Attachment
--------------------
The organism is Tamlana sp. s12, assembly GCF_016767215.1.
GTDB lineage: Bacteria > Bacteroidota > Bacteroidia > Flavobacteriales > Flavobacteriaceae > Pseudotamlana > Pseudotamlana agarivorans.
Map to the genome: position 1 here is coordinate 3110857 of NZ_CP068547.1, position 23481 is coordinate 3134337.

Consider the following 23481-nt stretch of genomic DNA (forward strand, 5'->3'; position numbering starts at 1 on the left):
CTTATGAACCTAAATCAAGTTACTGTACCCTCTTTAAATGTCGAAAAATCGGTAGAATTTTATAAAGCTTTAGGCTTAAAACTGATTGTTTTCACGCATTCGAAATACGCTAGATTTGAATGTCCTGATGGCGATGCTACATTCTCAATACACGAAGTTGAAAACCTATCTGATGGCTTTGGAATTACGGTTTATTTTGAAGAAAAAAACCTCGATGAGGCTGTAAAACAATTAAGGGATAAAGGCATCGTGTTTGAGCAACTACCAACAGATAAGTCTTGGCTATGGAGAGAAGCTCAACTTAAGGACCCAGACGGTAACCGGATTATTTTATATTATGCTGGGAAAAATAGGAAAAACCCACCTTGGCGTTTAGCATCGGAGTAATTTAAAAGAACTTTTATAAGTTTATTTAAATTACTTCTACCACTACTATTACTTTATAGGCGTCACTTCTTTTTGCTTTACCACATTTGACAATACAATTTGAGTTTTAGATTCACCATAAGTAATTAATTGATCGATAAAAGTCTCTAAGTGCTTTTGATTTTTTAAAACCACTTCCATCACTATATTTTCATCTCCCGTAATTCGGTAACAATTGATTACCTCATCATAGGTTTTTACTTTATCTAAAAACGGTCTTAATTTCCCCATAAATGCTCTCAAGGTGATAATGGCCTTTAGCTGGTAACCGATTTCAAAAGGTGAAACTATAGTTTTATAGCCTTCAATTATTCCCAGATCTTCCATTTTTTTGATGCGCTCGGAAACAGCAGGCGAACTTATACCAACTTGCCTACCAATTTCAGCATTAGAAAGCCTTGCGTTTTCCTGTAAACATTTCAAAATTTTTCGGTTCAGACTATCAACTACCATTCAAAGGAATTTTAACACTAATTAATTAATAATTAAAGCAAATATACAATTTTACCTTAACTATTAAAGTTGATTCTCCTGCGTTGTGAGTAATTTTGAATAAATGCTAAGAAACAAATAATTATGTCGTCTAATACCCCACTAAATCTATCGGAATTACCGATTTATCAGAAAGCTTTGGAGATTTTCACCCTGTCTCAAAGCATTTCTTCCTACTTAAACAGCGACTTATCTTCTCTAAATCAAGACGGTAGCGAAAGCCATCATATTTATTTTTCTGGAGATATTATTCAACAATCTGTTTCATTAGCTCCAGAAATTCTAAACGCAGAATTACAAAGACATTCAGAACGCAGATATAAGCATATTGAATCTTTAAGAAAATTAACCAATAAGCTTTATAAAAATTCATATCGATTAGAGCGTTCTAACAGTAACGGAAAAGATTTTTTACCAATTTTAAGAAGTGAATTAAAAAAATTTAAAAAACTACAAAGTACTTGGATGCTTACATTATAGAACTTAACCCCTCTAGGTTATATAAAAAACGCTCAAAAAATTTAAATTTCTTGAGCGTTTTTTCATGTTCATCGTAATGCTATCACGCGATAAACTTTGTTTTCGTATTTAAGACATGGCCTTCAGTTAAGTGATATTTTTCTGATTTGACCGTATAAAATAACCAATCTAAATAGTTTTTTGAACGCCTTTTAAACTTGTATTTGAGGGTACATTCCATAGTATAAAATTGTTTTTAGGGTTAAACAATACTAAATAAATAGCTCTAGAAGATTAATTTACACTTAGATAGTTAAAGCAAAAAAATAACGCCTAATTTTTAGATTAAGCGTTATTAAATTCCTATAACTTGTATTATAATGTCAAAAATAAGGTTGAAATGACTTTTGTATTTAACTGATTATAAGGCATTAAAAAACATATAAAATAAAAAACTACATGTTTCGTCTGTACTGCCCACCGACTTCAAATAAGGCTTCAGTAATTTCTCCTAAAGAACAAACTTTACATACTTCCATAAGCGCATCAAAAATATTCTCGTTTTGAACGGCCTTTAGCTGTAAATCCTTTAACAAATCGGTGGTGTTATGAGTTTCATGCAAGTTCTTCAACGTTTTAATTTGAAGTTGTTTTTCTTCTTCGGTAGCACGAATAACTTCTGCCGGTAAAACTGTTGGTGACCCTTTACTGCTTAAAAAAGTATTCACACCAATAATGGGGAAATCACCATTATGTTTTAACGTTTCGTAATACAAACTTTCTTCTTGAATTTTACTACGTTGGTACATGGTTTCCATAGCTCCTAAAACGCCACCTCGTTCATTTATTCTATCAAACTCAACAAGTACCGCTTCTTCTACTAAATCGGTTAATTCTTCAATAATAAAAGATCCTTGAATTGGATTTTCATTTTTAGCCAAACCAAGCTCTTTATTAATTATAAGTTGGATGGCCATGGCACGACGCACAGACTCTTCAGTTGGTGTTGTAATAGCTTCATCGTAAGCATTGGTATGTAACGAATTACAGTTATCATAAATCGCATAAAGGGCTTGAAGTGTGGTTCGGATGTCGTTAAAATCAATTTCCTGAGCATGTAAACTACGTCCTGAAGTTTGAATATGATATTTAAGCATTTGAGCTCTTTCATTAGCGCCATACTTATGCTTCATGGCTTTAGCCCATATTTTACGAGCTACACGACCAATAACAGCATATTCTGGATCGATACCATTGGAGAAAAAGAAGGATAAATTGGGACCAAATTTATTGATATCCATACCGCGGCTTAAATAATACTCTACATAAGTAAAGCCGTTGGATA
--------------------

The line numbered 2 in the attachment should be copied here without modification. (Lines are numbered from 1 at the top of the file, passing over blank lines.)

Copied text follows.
GTDB lineage: Bacteria > Bacteroidota > Bacteroidia > Flavobacteriales > Flavobacteriaceae > Pseudotamlana > Pseudotamlana agarivorans.